fsu editorials

RIDICULOUS & DANGEROUS IDEA ABOUT
THE FUTURE COURSE OF THE HOUSING BUBBLE
by Jas Jain
March 27, 2006

Jim Stack, who believes that there is, or has been, a Housing Bubble in the US and that it shows the signs of having begun to pop, says:

�Who�s to say the housing bubble will follow the path of previous bubbles?

There could be a soft landing, particularly if the new Fed chairman starts to panic and cuts interest rates.�

The question is fine, but the answer is ree-dee-culous. This sort of thinking is very dangerous because it gives a totally false hope of salvage to a precarious situation for many. �If the new Fed chairman starts to panic,� it would be positive for sustenance of the Housing Bubble? I don't want to single out Mr. Stack, because there are many a commentators and laypersons who think this way.

The sad part is that like Pavlov�s dog (now here is a term whose usage has gone down drastically) the financial newsletter writers and econmeisters alike make this connection without any foundation. The historical fact is that during the bubble mentality, the rapidly rising rates don't hurt the rise in housing prices and during the falling housing prices the rapidly lowering rates don't help. I witnessed, firsthand, the former in Silly.con Valley in early 1980s and the latter in Southern Californica in early 1990s.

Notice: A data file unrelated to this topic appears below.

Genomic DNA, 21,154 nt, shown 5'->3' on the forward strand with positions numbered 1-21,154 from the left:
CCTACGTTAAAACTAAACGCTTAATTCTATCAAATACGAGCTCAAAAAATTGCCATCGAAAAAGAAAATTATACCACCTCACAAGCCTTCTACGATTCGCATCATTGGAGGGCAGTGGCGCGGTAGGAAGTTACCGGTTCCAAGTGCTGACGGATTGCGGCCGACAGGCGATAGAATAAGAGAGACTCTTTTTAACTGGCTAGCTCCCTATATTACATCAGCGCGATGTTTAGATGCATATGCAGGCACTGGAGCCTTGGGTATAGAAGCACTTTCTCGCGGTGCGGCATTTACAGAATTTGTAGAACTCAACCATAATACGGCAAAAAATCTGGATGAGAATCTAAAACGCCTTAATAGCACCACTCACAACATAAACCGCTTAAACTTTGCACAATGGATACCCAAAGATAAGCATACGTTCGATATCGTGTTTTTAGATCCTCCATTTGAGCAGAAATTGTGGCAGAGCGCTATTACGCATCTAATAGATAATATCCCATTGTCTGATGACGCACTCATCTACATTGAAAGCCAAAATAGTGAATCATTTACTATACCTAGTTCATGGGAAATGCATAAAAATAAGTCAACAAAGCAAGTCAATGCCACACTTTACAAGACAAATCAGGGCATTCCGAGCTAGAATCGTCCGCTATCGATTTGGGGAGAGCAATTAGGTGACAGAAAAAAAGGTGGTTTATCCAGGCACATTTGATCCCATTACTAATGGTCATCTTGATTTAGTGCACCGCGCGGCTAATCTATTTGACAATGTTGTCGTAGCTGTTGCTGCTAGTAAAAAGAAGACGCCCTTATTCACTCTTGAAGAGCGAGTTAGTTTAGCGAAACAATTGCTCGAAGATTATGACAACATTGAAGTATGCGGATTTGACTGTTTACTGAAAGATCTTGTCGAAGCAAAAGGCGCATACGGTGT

Bubbles have minds of their own. When they change their mind, i.e., psychology of the active participants, it is not easily reversed.

Any sings of �the new Fed chairman� panicking will be bad for all sorts of asset markets. With the degree of leverage in the economy, there is no room for error, let alone panicky behavior, Mr. Chairman. You have been had (by being put into such a precarious position by tricky Al, who timed things perfectly for himself). Greenspan can count to 14 Fed meetings and work backwards as to when to begin the process to �remove accommodation.� What a guy! Two more bullets left for you, Benny. Have fun!!

People, especially, financial market �experts,� have very wrong ideas about the �panicky� rate cuts by the Fed and their impact on the financial assets, e.g., Scam Market, currency markets, bond markets, etc., and on the Housing Market. In that respect the former asset classes are indeed different from the last. What percent of people will buy a Single Family home within one month of �panicky� rate cut? 0.5%, give or take a little. A 2% instantaneous rate cut could make a dent, but that would be catastrophic for the global financial system wired with FWMDs in the forms of derivatives. Bernanke has so little wiggle room that it is not worth quantifying.

If you can confirm the beginning of the pop in Housing Bubble, Mr. Stack, why can't Bernanke, with the staff of 10,000, do the same now and start to panic when there could be a better chance than to panic months from now?!

It is the Leverage, Stupid! (That will take the Housing Bubble and the economy with it, with or without Bernanke panic).

Jas

© 2006 Jas Jain
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Jas Jain

Tehachapi, CA USA
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